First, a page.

Potential Implications: The sensitivity of New Zealand glaciers to temperature is significant because glacier melt is an important source of water for hydroelectric power generation and irrigation in the eastern South Island. The model shows that water run-off from glaciers will initially increase and then decrease in the long term if climate warming continues.

Publications:
Anderson, B., Mackintosh, A., Stumm, D., George, L., Kerr, T., Winter-Billington A., Fitzsimons, S., (2010). Climate sensitivity of a high-precipitation glacier in New Zealand. Journal of Glaciology 56(195): 114-128.

Purdie, H., Anderson, B., Lawson, W. Mackintosh, A., (2011). Controls on spatial variability in snow accumulation on glaciers in the Southern Alps, New Zealand; as revealed by crevasse stratigraphy. Hydrological Processes 25, 54-63.

Purdie, H., Mackintosh, A., Lawson, W., Anderson, B., Chinn, T., Mayewski, P., (2011). Interannual variability in net accumulation on Tasman Glacier and its relationship with climate. Global and Planetary Change 77(3-4): 142-152. doi:10.1016/j.gloplacha.2011.04.004

8. Stability of Antarctic Ice Shelves – model simulations

Results: Increased melting during the summer over ice shelves at both poles is closely related to ice shelf collapse. In order to explore possible future ice shelf loss, particularly over the large Ross and Ronne-Filchner ice shelves of Antarctica, a global climate model was used to assess future changes in Positive Degree Days (a measure of melting intensity). Under “business-as-usual” emission of carbon dioxide, the model projected a large increase in Positive Degree Days over those ice shelves. However, if greenhouse gas levels remained the same as today, these ice shelves remained in the low-melt regime.

Potential Implications: This work suggests that if emissions are not markedly reduced in coming decades, strong melting will occur over the Ross and Ronne-Filchner ice shelves that would likely contribute to their decay and possible loss. This has implications for the stability of the grounded West Antarctic Ice Sheet. However, if strong measures are taken to reduce carbon emissions in the near future, this strong melting can be avoided. In the Arctic, it appears that even if strong reductions in emissions occur, all remaining Arctic ice shelves will likely be lost in the near future.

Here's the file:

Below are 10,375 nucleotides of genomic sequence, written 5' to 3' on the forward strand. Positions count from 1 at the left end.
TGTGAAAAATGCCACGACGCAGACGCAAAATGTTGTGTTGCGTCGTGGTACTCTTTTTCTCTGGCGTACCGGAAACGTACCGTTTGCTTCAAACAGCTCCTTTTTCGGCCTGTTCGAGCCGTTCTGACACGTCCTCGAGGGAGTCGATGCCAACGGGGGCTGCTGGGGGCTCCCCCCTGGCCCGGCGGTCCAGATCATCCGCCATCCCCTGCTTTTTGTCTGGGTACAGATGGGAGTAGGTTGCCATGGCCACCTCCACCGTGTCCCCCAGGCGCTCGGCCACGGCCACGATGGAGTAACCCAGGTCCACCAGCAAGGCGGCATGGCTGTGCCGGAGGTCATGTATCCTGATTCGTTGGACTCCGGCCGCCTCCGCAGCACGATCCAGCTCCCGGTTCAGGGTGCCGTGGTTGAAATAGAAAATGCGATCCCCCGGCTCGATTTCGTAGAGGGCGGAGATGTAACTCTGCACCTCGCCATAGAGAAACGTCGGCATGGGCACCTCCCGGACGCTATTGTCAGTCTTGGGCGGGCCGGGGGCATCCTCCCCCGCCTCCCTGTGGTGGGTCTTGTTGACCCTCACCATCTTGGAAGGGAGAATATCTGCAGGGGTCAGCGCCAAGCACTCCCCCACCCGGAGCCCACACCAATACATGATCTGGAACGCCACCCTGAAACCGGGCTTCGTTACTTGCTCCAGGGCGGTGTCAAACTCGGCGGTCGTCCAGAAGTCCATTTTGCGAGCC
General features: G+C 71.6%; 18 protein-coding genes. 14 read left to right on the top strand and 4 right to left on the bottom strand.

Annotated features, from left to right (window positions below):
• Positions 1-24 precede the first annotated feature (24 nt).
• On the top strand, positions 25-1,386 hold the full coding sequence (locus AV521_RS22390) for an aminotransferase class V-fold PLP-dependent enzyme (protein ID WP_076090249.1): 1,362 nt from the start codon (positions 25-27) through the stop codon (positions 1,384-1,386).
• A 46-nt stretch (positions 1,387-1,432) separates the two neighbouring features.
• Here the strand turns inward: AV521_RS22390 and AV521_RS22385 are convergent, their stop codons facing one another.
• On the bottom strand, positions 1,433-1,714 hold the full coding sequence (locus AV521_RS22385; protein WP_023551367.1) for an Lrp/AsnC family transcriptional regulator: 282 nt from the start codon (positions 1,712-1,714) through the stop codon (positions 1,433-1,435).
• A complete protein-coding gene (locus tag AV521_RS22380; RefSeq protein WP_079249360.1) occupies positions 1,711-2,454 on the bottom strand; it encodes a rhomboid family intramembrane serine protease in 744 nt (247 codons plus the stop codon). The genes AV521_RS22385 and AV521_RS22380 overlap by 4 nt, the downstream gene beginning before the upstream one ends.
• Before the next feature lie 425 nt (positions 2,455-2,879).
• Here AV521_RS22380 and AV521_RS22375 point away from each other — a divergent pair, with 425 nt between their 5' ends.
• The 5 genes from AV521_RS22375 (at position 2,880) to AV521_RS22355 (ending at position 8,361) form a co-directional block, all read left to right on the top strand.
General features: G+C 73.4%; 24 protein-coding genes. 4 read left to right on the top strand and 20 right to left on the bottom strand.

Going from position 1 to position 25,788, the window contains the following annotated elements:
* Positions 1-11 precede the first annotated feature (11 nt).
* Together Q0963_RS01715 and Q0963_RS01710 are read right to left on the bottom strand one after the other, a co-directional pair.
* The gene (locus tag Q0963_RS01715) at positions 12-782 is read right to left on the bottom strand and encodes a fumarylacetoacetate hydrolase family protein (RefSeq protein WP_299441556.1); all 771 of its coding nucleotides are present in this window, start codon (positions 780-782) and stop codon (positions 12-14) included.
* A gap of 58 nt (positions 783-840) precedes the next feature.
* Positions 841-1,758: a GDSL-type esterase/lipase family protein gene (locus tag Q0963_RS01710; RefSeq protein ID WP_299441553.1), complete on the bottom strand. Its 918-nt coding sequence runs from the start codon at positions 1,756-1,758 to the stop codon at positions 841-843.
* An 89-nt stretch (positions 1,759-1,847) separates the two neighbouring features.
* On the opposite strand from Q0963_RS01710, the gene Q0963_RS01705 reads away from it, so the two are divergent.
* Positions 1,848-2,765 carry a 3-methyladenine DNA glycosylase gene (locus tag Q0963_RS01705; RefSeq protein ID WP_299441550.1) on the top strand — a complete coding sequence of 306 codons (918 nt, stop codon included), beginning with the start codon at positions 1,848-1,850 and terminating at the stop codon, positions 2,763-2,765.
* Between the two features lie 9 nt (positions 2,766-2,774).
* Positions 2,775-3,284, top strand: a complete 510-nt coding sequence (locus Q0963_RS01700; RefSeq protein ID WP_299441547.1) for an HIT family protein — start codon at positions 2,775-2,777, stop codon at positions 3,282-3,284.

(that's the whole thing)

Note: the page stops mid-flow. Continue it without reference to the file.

Publications:
Fyke, J.G., Carter, L., Mackintosh, A., Weaver, A.J., Meissner, K.J., (2010). Surface melting over ice shelves and ice sheets as assessed from modelled surface air temperatures. Journal of Climate 23(7): 1929-1936. doi: 10.1175/2009JCLI3122.1

9. Changes in Antarctica due to increased melting by the ocean

Results: Extensive work was carried out to develop a new coupled ice sheet/climate model that is capable of simulating the dynamic response of the Greenland and Antarctic ice sheets to climate change. The model consists of high resolution ice sheet models that are 'nested' within a global climate model. The resulting 'coupled' model captures the main interactions between ice sheets and climates, and successfully reproduces the modern surface conditions and geometry of the Antarctic and Greenland ice sheets. Model performance was also evaluated under climate conditions of the last ice age and the preceding warm period.

Potential Implications: The creation of a new coupled ice sheet/climate model is an important contribution to understand past ice sheet behavior, and the potential response of the Antarctic and Greenland ice sheets to future climate change. Additionally, the model can be used as a test-bed for technologies and techniques that could be used in more complex global models for quantitative projections of sea level change produced by melting ice sheets.

Publications:
Fyke, J.G., Weaver, A.J., Pollard, D., Eby, M., Carter, L., Mackintosh, A., 2010. A new coupled ice sheet-climate model: description and sensitivity to model physics under Eemian, Last Glacial Maximum, late Holocene and modern climate conditions. Geoscientific Model Development Discussions 3: 1223-1269, doi:10.5194/gmdd-3-1223-2010.

Policy

One of the main purposes of climate science is to provide reliable knowledge that can be used by society to make decisions concerning our relationship and responses to a climate system that is undergoing marked change. This involves:

  • increasing our knowledge of the climate system and human interactions with this system (scientific basis),
  • helping to understand the nature, scale and timing of climate change risk (vulnerability),
  • helping to develop realistic climate change adaptation goals and strategies (adaptation), and
  • helping the formulation of realistic climate change mitigation goals and strategies (mitigation).

Results are summarised in the ANZICE Policy Overview

Publications and Podcasts

The following publications produced by the ANZICE project are available to download.

A series of podcasts together with illustrated commentaries about various aspects of ANZICE science is available below and from the website Sci Blogs.